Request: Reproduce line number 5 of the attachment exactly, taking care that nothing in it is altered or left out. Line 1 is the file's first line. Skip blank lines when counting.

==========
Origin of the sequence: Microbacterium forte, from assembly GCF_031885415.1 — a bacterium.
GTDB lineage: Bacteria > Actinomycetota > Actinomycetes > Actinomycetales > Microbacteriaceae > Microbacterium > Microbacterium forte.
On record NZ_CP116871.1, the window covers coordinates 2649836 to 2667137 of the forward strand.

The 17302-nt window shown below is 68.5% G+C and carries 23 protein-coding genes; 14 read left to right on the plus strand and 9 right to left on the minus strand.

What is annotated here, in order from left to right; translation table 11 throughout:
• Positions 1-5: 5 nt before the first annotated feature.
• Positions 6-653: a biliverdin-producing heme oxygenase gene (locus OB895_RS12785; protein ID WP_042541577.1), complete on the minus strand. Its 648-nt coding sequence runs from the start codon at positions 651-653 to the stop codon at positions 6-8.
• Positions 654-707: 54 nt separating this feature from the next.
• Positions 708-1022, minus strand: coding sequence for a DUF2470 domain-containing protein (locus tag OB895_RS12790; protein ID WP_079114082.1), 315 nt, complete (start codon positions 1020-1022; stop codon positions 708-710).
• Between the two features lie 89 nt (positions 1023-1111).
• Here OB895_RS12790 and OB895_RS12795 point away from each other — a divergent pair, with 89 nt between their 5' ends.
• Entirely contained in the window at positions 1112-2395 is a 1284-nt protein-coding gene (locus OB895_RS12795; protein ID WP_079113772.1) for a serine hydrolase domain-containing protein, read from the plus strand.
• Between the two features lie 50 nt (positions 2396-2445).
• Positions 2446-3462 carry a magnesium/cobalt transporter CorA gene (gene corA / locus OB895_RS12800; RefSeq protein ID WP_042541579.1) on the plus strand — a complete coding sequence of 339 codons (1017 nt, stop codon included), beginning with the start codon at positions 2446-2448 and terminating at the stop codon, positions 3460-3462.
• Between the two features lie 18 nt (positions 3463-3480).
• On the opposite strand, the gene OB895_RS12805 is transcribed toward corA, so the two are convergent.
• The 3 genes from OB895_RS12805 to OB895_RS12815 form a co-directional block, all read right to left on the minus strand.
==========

What is annotated here, in order from left to right; translation table 11 throughout: